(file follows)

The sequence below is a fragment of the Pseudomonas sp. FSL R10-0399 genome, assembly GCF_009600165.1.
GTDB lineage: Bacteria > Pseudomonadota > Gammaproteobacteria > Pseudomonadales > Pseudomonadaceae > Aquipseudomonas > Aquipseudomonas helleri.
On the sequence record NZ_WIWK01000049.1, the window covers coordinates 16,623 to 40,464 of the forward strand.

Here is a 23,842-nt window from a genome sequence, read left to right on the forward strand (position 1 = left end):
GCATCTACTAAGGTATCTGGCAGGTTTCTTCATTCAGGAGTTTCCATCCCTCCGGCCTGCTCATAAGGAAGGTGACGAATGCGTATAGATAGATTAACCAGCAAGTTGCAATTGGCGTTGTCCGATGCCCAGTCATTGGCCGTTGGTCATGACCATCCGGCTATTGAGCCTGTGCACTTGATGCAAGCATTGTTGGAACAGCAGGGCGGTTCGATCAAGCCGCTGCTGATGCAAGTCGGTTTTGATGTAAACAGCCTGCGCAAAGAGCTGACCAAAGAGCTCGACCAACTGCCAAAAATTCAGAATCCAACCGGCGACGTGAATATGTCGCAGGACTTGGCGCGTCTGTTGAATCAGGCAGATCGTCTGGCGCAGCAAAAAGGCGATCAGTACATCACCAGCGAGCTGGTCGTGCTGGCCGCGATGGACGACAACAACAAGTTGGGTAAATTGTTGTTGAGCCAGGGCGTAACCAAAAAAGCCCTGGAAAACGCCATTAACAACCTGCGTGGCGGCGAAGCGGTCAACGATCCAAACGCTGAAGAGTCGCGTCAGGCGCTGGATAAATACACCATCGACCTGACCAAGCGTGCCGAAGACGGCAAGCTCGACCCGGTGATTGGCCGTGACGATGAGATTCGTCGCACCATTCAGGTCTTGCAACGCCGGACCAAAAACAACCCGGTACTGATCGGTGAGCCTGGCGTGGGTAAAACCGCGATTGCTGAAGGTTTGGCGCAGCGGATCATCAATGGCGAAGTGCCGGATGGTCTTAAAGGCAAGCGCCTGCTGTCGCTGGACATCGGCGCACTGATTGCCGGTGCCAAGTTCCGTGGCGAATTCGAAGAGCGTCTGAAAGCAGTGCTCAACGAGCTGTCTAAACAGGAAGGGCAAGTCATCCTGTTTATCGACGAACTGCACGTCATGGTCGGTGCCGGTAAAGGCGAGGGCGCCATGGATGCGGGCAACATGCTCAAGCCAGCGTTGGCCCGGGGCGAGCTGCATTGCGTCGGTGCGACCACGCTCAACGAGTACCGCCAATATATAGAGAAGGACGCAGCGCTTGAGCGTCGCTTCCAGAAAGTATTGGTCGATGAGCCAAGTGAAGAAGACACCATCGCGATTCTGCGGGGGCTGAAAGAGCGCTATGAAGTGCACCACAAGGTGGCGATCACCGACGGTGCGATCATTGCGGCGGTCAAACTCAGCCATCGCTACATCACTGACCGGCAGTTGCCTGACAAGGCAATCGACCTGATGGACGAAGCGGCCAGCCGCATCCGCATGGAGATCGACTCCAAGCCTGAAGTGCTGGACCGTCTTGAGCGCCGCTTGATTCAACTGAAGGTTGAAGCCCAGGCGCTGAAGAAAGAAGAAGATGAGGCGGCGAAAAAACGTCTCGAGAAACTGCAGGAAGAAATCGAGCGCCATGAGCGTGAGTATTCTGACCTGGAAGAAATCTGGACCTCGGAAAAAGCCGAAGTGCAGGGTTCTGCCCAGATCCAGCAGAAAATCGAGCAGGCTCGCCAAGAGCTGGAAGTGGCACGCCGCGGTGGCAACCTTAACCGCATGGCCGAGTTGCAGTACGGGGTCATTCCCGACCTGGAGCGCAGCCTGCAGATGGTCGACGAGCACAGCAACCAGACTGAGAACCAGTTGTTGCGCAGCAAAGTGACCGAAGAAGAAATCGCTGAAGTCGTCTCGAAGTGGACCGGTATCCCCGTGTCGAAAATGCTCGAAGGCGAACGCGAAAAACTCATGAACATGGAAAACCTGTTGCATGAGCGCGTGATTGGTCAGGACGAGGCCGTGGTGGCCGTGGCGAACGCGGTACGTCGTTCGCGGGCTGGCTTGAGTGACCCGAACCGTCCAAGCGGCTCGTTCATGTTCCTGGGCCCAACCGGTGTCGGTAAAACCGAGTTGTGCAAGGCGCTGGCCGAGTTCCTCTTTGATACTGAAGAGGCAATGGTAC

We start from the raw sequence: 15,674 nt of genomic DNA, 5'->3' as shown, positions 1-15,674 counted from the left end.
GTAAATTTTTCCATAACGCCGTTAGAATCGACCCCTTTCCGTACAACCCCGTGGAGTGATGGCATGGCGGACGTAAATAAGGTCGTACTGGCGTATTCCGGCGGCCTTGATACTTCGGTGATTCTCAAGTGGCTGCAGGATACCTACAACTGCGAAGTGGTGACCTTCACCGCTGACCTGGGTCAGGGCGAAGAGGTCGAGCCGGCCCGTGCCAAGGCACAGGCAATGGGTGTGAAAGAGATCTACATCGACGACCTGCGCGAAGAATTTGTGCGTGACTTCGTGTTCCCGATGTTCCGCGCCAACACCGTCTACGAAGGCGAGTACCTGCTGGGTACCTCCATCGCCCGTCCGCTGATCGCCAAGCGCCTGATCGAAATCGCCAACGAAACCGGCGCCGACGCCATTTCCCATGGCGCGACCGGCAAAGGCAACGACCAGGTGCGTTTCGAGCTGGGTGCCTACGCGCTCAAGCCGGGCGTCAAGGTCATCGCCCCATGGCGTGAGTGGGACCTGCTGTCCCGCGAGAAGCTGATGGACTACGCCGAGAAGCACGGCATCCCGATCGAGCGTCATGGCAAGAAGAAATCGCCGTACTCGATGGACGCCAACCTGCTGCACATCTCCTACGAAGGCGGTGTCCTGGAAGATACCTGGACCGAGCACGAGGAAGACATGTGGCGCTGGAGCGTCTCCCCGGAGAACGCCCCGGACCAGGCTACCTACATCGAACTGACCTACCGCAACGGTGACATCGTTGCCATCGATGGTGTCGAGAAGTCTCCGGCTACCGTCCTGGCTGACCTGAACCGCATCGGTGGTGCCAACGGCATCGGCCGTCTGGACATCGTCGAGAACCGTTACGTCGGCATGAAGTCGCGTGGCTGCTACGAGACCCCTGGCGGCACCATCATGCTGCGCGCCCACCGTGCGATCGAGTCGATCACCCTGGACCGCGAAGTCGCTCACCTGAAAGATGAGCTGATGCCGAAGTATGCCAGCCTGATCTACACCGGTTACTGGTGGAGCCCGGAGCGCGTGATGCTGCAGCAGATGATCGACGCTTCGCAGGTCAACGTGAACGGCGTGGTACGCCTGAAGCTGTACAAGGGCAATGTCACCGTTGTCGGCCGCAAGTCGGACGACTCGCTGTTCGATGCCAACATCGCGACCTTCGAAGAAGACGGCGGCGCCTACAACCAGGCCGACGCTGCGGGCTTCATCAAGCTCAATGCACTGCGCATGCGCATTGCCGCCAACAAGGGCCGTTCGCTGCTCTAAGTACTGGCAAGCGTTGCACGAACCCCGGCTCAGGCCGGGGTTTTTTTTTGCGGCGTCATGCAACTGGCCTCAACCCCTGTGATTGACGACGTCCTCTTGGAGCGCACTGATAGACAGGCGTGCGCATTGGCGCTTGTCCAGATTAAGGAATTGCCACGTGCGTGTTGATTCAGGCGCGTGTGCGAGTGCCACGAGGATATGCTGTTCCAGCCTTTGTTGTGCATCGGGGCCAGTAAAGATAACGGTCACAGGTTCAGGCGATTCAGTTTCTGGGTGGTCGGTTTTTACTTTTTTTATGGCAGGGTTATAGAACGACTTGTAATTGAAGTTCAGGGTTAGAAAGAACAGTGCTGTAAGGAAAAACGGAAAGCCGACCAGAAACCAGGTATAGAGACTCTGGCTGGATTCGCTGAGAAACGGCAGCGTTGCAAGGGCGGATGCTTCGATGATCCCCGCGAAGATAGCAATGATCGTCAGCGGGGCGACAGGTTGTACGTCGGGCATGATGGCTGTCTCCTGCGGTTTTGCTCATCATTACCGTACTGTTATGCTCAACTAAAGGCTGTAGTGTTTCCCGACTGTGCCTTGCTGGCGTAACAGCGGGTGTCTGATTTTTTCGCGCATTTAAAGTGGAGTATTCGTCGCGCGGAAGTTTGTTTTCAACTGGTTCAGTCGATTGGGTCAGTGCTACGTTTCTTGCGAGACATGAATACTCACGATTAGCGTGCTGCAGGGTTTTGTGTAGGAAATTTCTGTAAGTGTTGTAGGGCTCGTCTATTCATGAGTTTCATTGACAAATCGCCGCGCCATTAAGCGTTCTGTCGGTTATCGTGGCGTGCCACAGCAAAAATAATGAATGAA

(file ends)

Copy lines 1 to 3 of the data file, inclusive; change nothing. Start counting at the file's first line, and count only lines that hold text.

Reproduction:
The sequence below is a fragment of the Pseudomonas sp. FSL R10-0399 genome, assembly GCF_009600165.1.
GTDB lineage: Bacteria > Pseudomonadota > Gammaproteobacteria > Pseudomonadales > Pseudomonadaceae > Aquipseudomonas > Aquipseudomonas helleri.
On the sequence record NZ_WIWK01000049.1, the window covers coordinates 16,623 to 40,464 of the forward strand.